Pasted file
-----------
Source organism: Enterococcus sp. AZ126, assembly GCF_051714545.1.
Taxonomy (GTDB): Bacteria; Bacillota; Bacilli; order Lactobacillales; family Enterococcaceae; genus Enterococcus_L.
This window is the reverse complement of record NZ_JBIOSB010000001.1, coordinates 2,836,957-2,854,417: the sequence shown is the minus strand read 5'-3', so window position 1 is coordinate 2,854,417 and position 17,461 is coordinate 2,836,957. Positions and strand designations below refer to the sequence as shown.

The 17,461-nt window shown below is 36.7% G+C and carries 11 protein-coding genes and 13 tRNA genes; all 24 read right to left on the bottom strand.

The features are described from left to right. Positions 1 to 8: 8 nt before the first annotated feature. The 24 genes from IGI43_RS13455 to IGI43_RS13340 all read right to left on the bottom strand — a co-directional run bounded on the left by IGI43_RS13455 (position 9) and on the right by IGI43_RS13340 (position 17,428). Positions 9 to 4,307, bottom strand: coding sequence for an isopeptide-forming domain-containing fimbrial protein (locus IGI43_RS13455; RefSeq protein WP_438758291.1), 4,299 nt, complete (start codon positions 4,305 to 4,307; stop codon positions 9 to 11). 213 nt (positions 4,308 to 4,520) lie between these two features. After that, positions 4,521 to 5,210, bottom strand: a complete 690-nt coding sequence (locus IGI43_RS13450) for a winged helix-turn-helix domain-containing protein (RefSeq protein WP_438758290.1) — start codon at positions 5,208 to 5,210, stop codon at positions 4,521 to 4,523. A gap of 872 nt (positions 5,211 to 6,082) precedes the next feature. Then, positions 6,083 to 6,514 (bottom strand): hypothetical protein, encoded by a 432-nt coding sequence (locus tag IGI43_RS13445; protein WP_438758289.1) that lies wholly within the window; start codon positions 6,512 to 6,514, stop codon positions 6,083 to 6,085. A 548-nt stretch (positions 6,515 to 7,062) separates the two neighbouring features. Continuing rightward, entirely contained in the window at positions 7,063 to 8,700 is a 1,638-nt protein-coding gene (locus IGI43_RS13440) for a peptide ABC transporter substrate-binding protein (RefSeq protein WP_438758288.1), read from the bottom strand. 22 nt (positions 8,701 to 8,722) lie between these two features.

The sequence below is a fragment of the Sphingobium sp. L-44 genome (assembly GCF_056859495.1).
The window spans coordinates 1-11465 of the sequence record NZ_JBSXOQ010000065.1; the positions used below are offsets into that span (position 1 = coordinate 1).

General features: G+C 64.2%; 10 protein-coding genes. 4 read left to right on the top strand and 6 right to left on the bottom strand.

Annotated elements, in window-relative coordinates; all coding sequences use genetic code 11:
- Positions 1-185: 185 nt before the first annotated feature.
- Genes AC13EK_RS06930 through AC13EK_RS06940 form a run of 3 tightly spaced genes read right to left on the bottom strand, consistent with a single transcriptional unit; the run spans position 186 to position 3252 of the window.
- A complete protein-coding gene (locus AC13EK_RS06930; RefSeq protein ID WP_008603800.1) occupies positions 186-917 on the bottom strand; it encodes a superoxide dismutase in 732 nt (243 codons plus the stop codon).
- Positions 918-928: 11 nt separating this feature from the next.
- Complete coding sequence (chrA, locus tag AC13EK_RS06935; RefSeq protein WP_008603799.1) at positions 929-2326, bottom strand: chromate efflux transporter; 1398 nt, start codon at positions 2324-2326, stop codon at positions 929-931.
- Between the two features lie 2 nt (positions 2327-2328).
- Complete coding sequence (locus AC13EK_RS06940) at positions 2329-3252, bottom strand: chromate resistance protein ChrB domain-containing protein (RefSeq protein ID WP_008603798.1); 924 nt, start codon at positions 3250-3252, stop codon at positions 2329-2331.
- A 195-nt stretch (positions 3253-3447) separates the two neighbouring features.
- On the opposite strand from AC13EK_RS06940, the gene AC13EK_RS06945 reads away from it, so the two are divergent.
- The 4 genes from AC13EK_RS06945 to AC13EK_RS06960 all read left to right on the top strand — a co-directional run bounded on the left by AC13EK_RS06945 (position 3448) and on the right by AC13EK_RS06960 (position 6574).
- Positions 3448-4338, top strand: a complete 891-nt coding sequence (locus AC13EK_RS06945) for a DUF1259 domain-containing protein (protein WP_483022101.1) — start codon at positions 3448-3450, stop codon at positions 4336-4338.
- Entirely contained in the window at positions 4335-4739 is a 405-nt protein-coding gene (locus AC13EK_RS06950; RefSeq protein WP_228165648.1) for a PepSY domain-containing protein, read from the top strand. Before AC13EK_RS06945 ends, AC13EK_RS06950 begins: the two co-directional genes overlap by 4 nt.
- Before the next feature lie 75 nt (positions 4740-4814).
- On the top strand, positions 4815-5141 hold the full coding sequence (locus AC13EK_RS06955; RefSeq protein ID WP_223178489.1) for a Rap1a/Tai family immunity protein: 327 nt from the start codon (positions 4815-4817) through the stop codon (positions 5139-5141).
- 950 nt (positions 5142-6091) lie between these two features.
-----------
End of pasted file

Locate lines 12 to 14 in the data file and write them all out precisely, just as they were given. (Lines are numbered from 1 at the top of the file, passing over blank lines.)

- A complete protein-coding gene (locus AC13EK_RS06930; RefSeq protein ID WP_008603800.1) occupies positions 186-917 on the bottom strand; it encodes a superoxide dismutase in 732 nt (243 codons plus the stop codon).
- Positions 918-928: 11 nt separating this feature from the next.
- Complete coding sequence (chrA, locus tag AC13EK_RS06935; RefSeq protein WP_008603799.1) at positions 929-2326, bottom strand: chromate efflux transporter; 1398 nt, start codon at positions 2324-2326, stop codon at positions 929-931.